Crawling/Hoarding is where the bulk of the game is, as it involves the player rolling five of their dice and choosing where best to put them…similar to that of a worker placement game. A player can place the dice they’ve rolled onto open numbers on the tiles occupied by player markers or opt to place dice onto the powers listed on their race/class cards. Once a player has unlocked a particular power by placing dice on it, they may activate it via their normal die roll on a future turn. Since a player only starts with twenty dice, players will need to take care when choosing where to place their dice…developing your character’s abilities means you’ll have less dice to place onto the dungeon tiles! A player needn’t place all of their dice on their turn.
Finally, a player can make use of the Powers/Actions ability. As mentioned above, each player will have their own race and class card, which comes with a unique set of abilities. These abilities must first be unlocked before they can be used…again, by placing dice on these cards/abilities via the Crawl/Hoard action. Some abilities have a permanent effect (passive), while others have a cost each time they are used (active). A player can pay the cost to use the latter by simply using one of their unrolled die…very useful for when rolls don’t favor the open spaces currently on the grid.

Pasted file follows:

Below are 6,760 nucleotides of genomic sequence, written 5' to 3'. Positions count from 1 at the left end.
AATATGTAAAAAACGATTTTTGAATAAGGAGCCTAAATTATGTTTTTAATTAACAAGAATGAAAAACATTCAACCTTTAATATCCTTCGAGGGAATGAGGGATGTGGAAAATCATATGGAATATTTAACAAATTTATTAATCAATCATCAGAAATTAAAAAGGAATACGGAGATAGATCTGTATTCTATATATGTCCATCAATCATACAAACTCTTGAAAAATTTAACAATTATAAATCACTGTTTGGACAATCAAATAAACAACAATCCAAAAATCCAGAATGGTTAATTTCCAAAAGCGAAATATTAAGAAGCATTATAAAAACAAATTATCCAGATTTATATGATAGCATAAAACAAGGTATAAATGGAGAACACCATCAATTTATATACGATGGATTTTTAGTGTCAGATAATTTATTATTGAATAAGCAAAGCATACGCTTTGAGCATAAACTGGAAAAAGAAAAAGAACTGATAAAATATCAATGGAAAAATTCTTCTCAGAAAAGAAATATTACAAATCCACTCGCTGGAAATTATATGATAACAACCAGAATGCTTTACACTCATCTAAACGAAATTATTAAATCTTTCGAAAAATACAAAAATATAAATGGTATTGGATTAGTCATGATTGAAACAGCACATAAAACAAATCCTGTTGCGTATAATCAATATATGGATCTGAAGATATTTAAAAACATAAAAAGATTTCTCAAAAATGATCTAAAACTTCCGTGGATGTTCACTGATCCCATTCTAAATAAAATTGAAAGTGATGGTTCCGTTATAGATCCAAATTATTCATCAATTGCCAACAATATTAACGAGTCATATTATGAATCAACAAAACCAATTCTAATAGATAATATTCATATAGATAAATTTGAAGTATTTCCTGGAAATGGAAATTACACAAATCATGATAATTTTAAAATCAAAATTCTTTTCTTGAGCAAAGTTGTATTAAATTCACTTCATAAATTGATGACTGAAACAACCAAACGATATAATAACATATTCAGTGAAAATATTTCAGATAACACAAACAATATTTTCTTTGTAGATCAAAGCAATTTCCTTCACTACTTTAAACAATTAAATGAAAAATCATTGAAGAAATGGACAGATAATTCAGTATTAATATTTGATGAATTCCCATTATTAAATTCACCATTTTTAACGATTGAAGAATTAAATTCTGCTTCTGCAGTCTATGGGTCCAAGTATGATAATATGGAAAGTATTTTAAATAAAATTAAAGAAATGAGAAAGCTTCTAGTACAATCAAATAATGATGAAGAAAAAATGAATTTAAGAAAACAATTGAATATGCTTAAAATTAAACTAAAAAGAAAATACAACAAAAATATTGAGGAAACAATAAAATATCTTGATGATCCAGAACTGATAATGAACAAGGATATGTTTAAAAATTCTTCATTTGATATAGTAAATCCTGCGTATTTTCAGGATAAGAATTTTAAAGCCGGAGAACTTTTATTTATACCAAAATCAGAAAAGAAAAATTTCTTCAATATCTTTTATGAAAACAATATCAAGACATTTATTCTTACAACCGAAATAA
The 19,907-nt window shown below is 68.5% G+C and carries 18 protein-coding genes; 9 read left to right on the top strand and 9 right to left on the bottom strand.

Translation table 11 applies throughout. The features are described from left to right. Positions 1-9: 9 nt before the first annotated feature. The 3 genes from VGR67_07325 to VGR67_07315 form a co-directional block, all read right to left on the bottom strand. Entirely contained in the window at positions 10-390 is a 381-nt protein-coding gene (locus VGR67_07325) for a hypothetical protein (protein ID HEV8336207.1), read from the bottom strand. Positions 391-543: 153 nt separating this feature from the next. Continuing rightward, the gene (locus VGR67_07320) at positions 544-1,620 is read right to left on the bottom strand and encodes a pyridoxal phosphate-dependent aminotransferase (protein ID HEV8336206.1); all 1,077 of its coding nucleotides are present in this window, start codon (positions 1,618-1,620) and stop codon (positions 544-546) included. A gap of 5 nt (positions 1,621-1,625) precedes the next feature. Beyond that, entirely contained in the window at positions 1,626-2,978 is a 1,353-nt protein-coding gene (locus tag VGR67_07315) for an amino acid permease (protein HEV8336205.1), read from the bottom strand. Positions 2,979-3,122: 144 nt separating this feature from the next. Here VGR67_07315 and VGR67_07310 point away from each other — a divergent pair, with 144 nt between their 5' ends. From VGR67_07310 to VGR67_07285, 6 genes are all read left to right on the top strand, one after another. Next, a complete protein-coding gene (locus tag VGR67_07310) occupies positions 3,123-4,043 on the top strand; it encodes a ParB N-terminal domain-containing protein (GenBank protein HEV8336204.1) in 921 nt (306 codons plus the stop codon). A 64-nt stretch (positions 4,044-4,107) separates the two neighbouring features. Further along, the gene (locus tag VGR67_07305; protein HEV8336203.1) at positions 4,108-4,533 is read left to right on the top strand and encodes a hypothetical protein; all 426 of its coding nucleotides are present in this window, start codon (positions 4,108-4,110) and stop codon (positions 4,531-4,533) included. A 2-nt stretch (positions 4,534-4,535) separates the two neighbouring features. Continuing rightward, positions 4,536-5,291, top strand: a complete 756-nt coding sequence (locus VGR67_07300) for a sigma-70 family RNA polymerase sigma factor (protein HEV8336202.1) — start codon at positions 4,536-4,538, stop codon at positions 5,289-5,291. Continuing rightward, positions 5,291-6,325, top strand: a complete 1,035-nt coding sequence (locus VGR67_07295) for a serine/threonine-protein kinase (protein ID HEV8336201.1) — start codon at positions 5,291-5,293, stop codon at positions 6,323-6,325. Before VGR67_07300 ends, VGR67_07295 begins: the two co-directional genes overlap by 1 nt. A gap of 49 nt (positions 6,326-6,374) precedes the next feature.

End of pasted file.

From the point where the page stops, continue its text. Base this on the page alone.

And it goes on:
Players will continue taking turns until one person has revealed and moved onto the center tile, or when a player’s dice are all locked at the beginning of their turn. The person who does the former earns three points from the get go. Each player will then check each revealed tile to see who controls it…the player with the most dice on that tile will be awarded the points listed at its center. There are a few other spaces to consider, but that should give you the jist of it. The person who manages to control the most tiles will generally win the game, though some tiles are worth more than others forcing players to pay attention a bit.
While this game is still in the development phase, I must say that my time spent learning the ins and outs was thoroughly enjoyable. The power to place dice onto another tile (occupied by another player) is risky as it allows your opponent to move onto the next tile faster, though it may actually help to net you some points during the game’s end assuming you manage to have the majority count of dice at that location. Random race and class abilities also serve to mix things up…I was often at ends deciding on whether or not I should unlock an ability or save my precious dice for the purpose of controlling more tiles.
Is “Dice Crawl” worth supporting? In short, yes. “Dice Crawl’s” fast and furious gameplay style certainly suits me, though there’s still plenty to think about from turn to turn. Great for players of all ages and gamers of all types, this is one dice game you won’t want to let slip by.
You can learn more about and support “Dice Crawl” by visiting its Kickstarter page, here: